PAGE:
Wilson Likes His Chances in District 5 Council Race

District 5 Candidate Henry David Wilson (left) is shown getting the endorsement of one-time candidate and real estate agent John Cadiz recently in front of City Hall.

District 5 Candidate Henry David Wilson (left) is shown getting the endorsement of one-time candidate and real estate agent John Cadiz recently in front of City Hall.

For Henry David Wilson, here’s to hoping that the third time’s a charm.

Wilson is out and about – has remained active in all things Chelsea – and is in the thick of the race for District 5 City Council seat.

Wilson, who owns a home on Beacon Street and is 48 years old, has already received an endorsement from former candidate and real estate agent John Cadiz.

So far, Wilson said things are looking up.

“I ran and lost last time, but made some headway because I was able to meet so many  people and get involved in so many Chelsea organizations,” he said. “After the last election, I continued to be involved and that’s what I will do in addition to being councillor if I am elected.”

Wilson was the lone candidate in the race two years ago for District 5, but incumbent Joe Perlatonda entered the race late and cut under Wilson’s support. It’s a mistake that the Beacon Street resident says won’t happen again.

“This time around I’ve talked to a lot of people, but I’ve made sure I’m more in tune to things and staying on top of those who pledge to vote for me,” he said. “Last time, I spent a lot of time helping others in the race and I didn’t keep on top of everything.”

Since that race, he has also gotten involved in other political campaigns, such as Sen. Sal DiDomenico, Gov. Deval Patrick and U.S. Sen. Ed Markey. For the past five years, also, he has been a delegate from Chelsea for the Massachusetts Democratic Convention.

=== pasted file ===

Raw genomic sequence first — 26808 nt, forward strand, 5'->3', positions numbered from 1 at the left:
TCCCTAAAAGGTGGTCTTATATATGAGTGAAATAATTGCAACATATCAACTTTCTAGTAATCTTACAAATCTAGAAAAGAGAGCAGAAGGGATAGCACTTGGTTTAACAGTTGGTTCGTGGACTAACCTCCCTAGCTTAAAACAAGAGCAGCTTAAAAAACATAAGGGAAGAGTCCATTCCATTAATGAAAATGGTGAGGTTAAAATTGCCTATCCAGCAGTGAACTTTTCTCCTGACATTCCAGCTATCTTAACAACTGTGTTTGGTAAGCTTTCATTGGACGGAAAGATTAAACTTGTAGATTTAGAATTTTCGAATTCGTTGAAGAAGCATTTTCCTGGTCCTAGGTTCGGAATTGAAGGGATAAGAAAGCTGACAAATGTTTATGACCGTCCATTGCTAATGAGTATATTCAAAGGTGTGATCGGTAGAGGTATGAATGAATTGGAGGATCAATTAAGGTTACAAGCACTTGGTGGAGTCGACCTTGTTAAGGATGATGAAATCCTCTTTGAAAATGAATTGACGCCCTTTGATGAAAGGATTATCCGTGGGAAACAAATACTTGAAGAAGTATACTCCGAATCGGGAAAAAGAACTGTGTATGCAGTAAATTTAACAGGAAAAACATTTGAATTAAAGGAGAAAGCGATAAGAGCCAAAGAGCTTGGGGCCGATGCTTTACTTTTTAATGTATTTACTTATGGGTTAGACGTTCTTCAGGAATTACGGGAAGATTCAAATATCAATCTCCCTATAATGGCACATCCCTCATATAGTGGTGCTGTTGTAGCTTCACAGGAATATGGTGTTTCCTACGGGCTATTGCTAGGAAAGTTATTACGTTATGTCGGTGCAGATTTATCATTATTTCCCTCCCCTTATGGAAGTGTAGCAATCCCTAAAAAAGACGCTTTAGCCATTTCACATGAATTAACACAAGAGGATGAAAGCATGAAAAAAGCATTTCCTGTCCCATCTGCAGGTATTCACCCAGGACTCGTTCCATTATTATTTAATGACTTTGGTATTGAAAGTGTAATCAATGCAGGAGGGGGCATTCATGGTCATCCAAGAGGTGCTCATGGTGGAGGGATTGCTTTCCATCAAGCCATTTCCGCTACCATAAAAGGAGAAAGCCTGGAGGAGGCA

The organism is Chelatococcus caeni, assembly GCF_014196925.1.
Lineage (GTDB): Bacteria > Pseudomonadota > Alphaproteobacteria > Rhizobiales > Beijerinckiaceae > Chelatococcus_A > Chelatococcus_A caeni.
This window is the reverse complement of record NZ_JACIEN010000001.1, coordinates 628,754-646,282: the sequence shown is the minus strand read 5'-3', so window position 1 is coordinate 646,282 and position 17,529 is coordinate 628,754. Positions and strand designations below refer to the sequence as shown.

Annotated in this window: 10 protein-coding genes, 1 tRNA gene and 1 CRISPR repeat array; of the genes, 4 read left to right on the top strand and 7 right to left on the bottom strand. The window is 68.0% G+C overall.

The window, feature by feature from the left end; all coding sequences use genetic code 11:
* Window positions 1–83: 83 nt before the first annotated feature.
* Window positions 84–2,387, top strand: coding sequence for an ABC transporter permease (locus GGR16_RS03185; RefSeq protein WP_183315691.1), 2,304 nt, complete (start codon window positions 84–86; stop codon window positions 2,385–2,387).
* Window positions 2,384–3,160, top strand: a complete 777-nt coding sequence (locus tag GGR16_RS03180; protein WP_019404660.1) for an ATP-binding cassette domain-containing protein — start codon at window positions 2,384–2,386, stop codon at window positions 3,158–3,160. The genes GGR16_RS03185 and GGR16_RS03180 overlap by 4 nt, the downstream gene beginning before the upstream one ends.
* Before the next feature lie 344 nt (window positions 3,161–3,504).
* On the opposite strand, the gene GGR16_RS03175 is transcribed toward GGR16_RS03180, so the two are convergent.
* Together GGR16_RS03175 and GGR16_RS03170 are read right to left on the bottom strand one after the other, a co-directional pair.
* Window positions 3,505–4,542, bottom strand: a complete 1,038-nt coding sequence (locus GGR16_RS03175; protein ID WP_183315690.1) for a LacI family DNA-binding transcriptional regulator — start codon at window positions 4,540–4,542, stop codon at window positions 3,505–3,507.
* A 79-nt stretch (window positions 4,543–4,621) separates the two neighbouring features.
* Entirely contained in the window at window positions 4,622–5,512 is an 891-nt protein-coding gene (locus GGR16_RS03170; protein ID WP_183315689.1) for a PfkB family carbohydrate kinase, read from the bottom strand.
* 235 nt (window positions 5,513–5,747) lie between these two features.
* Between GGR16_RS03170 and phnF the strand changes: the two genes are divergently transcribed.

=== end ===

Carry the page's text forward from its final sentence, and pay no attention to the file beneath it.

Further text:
Some of the things he’s involved in include:

•Member, Chelsea Black Community

•Member, Chelsea Planning Board

•Member, The Neighborhood Developers

•Winner, Dr. Martin Luther King Jr. Chelsea Spirit Award

•Winner, State Senate Official Citation, Dr. Martin Luther King Jr. Award.

“My whole thing is that if I get on the City Council it’s not going to be for the title,” he said. “I will continue doing everything I’m involved in, take up my Council duties, and also keep up my day job at the jewelry store.”

Jewelry (and shorter commutes), interestingly enough, is what originally brought Wilson to Chelsea 30 years ago.

While in high school, he began working at jewelry stores in Lawrence, where he graduated high school. He rose up the ranks and began working as a manager at the Arsenal Mall at a jewelry store.

However, the commute from Lawrence to Watertown was a killer.

“That’s why I came to Chelsea in the first place was because I was driving too much and was looking to move closer,” he said. “I asked some people where I should go and everyone said Chelsea was the right place to live. That was 30 years ago. Seventeen years ago I purchased my home on Beacon Street.”

From 1996 to 2008 he served as a branch manager of a Citizen’s Bank in Boston, but was downsized during the financial crisis. That put him back in the jewelry business and he now works in sales at the Zales Jewelry Store in Burlington.

In his spare time, he is an on-air personality at MIT’s WMBR radio, playing all varieties of music.

He actually got involved in politics through the prodding of his neighbor, the late Charlie MacFarlane – who was a long-time Chelsea politician as well.

Wilson said, like his opponent, that public safety is important to him, but he’s not so keen on some of the recent proposals, such as the Police Commissioner idea.

“I believe safety is a big issue in our district, but I don’t think right away we should put someone over a great City Manager and a great police chief,” he said. “It’s just adding more and more layers of government. If we don’t like the jobs these professionals are doing, then we should just move them on. I see a big improvement, though, in the City of Chelsea with crime and cleanliness. This is urban life and you’ll just have different safety concerns than in a suburban community. There’s room for improvement, but I don’t know if you need a Police Commissioner.”

He said he would like to focus first on smaller things like trash, safety and parking on lower Broadway before tackling the larger issues of restructuring City government.

“If you’re truly satisfied with the job the current councillor has done, support him,” he said. “If you want a city councillor that will work hard day and night for you, and your family, I respectfully ask that you support me on Tuesday, Nov. 5.”

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